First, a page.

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Can genomics improve health in Africa? Experience from sickle cell disease in Tanzania – Prof. Julie Makani
24 November | 18:00 - 19:30
This talk is open to all regardless of membership.
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Sickle cell disease (SCD) is considered a model disease for genomic research, as it is a single-gene disorder, causing high morbidity and mortality. The first report of gene therapy to cure SCD was from France in 2017, demonstrating the clinical applicability of genomics to improve health and cure disease. The highest public health burden of SCD in the world is in Africa (80% of 300,000 annual births), and there is concern that not only do individuals in Africa not have access to existing interventions, but they will also not likely have access to these new gene-based curative therapies. Therefore, countries in Africa have to develop a strategy to achieve two goals: the first goal is the establishment of health programmes that will provide universal access to effective evidence-based health interventions to all individuals with SCD whilst simultaneously pursuing the second goal, which is to conduct research that will lead to curative interventions using gene-based approaches. Tanzania is establishing a national public health programme for SCD and through a genomic programme, successfully conducted one of the first genome-wide association studies in SCD in Africa (n=1700; 2.4 million SNPs). The aim is to conduct gene therapy trials to cure SCD in Tanzania and use the public health system to make this intervention accessible.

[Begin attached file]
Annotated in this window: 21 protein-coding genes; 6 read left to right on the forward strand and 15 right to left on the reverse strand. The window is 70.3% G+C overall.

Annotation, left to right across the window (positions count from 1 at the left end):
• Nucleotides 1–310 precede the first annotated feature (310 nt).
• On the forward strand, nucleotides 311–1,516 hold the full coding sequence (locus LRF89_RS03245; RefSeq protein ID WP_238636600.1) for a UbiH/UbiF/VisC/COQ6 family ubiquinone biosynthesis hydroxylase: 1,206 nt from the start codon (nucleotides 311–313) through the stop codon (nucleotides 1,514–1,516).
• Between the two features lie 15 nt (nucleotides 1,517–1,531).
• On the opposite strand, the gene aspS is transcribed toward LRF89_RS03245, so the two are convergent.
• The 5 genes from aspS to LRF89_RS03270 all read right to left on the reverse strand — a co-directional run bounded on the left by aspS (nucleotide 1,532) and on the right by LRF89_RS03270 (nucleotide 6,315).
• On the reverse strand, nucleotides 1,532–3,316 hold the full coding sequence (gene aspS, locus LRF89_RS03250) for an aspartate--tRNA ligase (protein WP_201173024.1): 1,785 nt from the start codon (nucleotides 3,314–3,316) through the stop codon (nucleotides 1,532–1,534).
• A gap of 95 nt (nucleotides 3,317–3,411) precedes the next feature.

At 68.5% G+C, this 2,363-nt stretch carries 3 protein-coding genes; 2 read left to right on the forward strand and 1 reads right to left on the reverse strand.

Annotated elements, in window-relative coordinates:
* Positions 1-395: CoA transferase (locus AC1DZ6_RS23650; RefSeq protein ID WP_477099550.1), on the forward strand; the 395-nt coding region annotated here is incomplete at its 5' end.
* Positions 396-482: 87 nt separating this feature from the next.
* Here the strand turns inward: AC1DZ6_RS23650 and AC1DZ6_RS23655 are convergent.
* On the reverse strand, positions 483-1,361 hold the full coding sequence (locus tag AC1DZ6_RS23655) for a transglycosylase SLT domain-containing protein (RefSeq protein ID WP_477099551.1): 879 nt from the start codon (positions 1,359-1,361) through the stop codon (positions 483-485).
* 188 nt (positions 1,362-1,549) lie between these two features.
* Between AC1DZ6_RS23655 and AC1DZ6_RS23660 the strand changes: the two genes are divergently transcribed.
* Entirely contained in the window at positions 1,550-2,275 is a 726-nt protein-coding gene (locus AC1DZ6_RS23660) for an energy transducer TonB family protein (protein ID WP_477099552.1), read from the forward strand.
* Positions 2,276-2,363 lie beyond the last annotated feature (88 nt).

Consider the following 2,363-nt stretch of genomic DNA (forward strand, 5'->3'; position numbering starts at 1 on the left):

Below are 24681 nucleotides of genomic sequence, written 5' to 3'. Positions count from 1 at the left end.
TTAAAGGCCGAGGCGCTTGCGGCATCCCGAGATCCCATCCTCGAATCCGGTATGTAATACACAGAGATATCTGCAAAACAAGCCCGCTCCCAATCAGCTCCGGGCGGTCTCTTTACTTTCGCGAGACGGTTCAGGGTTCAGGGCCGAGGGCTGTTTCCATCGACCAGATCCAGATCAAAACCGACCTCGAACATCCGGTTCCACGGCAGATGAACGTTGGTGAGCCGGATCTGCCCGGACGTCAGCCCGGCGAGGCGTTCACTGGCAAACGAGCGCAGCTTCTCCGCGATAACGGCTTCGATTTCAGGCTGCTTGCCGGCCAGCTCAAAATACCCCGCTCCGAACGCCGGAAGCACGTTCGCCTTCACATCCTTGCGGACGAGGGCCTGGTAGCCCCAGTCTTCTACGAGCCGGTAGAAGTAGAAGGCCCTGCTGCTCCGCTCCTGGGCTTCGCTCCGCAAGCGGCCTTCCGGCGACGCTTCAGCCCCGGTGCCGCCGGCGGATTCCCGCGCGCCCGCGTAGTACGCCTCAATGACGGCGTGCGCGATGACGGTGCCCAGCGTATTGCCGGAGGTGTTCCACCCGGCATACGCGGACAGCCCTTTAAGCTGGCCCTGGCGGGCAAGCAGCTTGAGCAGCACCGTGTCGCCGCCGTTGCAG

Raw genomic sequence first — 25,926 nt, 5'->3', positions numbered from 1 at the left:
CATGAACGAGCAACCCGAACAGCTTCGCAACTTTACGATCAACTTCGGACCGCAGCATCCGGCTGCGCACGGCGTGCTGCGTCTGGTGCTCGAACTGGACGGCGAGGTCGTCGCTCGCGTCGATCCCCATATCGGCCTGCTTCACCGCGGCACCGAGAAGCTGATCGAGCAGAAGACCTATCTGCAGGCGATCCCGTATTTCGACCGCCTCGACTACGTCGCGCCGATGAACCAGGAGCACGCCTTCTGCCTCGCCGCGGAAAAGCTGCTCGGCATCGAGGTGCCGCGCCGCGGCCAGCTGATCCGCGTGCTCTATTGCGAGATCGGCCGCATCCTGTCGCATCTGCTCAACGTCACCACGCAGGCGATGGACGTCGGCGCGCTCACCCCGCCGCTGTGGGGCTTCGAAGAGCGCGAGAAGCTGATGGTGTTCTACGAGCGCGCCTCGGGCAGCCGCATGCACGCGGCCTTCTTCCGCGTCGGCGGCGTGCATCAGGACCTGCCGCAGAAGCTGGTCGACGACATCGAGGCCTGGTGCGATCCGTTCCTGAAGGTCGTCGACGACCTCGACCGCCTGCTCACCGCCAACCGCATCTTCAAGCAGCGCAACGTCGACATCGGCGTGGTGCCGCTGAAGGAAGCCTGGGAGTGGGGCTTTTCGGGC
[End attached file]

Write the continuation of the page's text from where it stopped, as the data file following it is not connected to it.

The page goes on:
Professor Julie Makani trained in Medicine (Tanzania) and Internal Medicine (UK), and completed her PhD in the clinical epidemiology of sickle cell disease. She is a senior lecturer and specialist physician in the Department of Haematology and Blood Transfusion at Muhimbili University of Health and Allied Sciences (MUHAS), in Tanzania, Africa. Tanzania has established one of the largest single-center, sickle cell disease (SCD) research programs in the world that integrates healthcare, advocacy and education. She is Principal Investigator of Sickle Pan African Research Consortium (SPARCO) within the SickleInAfrica network, Co-Principal Investigator of SickleGenAfrica, and MUHAS site Co-Principal Investigator for H3ABioNet. Professor Makani received the 2011 Royal Society Africa Award, and is a Fellow of the Royal College of Physicians and a Fellow of the Tanzania Academy of Sciences. In 2019, she was inducted into the list of BBC 100 Women. Professor Makani is currently working on the application of genomic research to improve health and find a cure for sickle cell disease.